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The Bulk of Bonds's Potential Woes Goes Well Beyond Issues of Steroids
By MURRAY CHASS
Published: March 25, 2005
" .... If Bonds doesn't play this season, his knee won't be the reason. He faces accusations that, if true, could put him in prison before he breaks Hank Aaron's career home run record.
Income tax evasion, money laundering, evading federal banking laws and perjury are on the roster of charges Bonds could face if a woman named Kimberly Bell, who identifies herself as his ex-girlfriend, proves to be telling the truth. These matters are far more serious than steroids use and would result in far more serious penalties than a 10-day suspension for testing positive for steroids. Convicted tax evaders and money launderers do jail time. Ask Pete Rose.
"All the stuff she's talking about is all documented," said Martin Garbus, one of the attorneys for Bell. "I don't think there's any issue about that. What two people said in a room does create issues, but there are people who saw them together."
Bell, who said her relationship with Bonds began in 1994, testified last week before the federal grand jury investigating steroids distribution in the San Francisco area, the same one Bonds testified before in December 2003.
"They asked her about steroids and money flow," Garbus said. "I think her story about money flow is corroborated by bank documents. I think she can put it in a time and a focus, and other people were around, so that her credibility will stand up."
If there's any question about Bell's credibility, it's because she plans to write a book about her relationship with Bonds. Garbus is a New York lawyer who represents Bell in her effort to find a publisher. If Jose Canseco can sell a book proposal without a publisher having first-hand knowledge of the steroids tales he tells, Garbus should have no trouble getting Bell a hefty advance.
The grand jury won't weigh Bell's testimony based on her desire to sell a book because it has no reason to know about the book.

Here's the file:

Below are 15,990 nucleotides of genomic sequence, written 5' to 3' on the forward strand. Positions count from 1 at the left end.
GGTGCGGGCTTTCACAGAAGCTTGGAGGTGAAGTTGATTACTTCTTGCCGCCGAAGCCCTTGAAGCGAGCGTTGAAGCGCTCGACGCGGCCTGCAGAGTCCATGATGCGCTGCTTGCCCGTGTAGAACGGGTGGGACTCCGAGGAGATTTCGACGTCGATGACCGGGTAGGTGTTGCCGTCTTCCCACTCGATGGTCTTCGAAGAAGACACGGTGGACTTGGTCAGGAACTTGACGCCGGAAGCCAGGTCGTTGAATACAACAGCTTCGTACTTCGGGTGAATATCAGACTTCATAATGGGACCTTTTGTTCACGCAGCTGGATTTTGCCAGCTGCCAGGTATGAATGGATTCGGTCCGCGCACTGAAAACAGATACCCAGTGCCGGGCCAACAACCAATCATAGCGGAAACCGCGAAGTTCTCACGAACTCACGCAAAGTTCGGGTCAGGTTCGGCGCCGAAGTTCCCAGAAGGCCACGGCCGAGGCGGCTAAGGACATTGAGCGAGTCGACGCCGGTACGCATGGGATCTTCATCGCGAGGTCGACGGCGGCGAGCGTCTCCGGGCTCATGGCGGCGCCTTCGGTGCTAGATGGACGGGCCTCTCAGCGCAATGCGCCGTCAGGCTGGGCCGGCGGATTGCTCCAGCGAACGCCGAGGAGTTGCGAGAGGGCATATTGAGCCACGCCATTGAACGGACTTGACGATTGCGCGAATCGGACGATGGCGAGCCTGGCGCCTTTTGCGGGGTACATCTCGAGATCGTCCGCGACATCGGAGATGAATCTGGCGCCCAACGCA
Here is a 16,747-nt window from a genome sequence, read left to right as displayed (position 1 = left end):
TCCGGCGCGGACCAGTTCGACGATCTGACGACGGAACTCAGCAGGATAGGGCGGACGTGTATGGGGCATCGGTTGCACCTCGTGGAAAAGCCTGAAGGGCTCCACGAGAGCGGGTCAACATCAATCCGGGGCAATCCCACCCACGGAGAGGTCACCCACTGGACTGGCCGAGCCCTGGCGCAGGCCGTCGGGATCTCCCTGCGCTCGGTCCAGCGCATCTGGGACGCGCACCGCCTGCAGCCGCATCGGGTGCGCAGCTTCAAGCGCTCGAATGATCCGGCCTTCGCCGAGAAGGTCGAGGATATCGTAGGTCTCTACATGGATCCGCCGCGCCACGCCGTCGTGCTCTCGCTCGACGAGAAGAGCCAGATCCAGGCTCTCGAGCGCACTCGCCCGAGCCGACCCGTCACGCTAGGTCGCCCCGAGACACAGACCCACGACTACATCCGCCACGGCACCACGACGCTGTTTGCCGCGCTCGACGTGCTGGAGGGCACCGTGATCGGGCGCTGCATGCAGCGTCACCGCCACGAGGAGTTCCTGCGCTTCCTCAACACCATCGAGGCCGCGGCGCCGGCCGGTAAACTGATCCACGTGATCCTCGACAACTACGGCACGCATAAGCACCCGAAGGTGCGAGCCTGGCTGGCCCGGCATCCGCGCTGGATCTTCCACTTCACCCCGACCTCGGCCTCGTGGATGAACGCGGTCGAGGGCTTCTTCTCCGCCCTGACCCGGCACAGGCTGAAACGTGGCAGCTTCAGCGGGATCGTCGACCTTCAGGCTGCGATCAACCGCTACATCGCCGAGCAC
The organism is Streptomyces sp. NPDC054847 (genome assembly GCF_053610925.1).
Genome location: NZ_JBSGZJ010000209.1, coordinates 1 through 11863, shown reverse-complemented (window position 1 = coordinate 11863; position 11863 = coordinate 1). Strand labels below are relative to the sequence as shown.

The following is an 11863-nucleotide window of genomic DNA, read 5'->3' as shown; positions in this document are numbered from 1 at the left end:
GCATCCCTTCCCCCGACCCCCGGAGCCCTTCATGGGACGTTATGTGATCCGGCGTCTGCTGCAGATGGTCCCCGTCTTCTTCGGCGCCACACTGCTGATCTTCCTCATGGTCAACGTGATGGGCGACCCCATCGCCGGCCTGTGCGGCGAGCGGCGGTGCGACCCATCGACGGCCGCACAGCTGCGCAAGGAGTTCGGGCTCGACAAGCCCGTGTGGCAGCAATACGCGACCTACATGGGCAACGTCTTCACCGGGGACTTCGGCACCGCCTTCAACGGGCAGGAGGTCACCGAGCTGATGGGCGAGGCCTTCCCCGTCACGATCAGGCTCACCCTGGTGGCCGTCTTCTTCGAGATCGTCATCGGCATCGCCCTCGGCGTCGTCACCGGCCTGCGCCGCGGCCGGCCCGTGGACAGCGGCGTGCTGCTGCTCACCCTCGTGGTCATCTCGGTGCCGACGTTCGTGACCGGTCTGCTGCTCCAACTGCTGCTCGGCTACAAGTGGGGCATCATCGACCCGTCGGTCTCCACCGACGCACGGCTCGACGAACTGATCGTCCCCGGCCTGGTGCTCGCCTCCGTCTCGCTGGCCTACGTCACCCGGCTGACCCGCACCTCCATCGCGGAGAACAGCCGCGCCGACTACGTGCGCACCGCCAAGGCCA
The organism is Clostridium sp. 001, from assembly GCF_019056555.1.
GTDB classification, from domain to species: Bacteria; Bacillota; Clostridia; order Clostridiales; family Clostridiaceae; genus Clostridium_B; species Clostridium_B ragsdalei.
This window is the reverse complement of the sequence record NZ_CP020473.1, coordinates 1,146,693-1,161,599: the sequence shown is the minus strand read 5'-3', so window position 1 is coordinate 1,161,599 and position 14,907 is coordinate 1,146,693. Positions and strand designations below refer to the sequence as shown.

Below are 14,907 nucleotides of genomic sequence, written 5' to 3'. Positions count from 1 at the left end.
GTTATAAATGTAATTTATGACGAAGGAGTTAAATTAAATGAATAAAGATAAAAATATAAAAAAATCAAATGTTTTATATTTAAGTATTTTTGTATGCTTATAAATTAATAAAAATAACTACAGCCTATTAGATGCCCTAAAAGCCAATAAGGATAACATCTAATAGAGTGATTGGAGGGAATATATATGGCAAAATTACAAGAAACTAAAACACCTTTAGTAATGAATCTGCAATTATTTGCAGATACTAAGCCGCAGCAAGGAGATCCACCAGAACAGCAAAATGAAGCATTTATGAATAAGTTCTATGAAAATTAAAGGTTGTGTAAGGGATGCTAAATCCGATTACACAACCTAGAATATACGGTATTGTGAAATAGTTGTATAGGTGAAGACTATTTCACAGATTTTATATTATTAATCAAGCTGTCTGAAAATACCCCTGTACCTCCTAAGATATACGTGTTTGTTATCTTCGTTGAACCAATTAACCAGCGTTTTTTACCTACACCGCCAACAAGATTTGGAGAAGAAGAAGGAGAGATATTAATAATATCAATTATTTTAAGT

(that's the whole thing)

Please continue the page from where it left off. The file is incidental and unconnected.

Bonds appeared before the grand jury when it was investigating four men, including his personal trainer, whom it has indicted and who face trial later this year. Bell has contradicted Bonds's statements to the grand jury that he didn't know the substances he was using were steroids.
Discussing perjury, a law enforcement official who requested anonymity because he is not involved in the case and thus felt it was inappropriate to comment on the record said: "It has to be a lie that is material to grand jury considerations. Whether or not a guy like him is using steroids would be viable."
Perjury is a serious charge, but what Bell told the grand jury about money flow can be even more damaging to Bonds.
"I think the government is investigating the possibility that Barry Bonds gave untruthful testimony to the grand jury," said Hugh Levine, Bell's California lawyer. "Also illegal structuring of cash transactions by breaking down payments to less than $10,000 to avoid federal law. I think they're looking into the possibility of evading income tax for cash payments for memorabilia."
Levine doesn't know what the government's motives are. The government doesn't advertise its intentions.
Luke Macaulay, a spokesman for the United States attorney in San Francisco, declined to comment on that office's activities regarding Bonds.
"This is just my speculation and educated guessing based on 34 years of practicing criminal law, the first 12 as a prosecutor," Levine said.
When Bonds played the melancholy Dane the other day, he didn't mention these other elements in his life. If he had, he would most likely have scoffed at them, as he does with everything he puts down.
That is his public posture, and he's entitled to put on any act he wants, even playing Hamlet. His lawyer, Michael Rains, also isn't about to acknowledge the potential seriousness of Bell's statements. Rains did not return telephone calls seeking comment. But the allegations are potentially serious.
"I think it's a high probability that they will want to talk to her further," Levine said in reference to the grand jury.
Garbus said the grand jury didn't ask Bell about personal matters. "They asked her about cash," he said, "but they didn't ask her about personal relations, intimate stuff."
Neither Garbus nor Levine would say what Bell told the grand jury, but in an interview with The New York Times this week, she said that Bonds gave her $80,000, mostly in $100 bills, to help her buy a house. She said he told her to deposit the money in four banks, with no deposit to exceed $9,999.
Federal law requires banks to report transactions of $10,000 or more. The law enforcement official said the government often prosecuted what he called structuring cases.
"Structuring is when you avoid reporting requirements on transactions just under $10,000," he said. "It's usually a charge that accompanies money laundering and other things." In addition, he said, "If you're concealing funds to avoid paying taxes, it can be charged as tax evasion and money laundering."
Bell said in the interview that Bonds received the $80,000 for signing baseballs. If he did not report the income, he left himself open to a tax-evasion charge.
"It looks like he's in a bunch of hot water," the law enforcement official said. "These kinds of charges are usually not hard to prove.""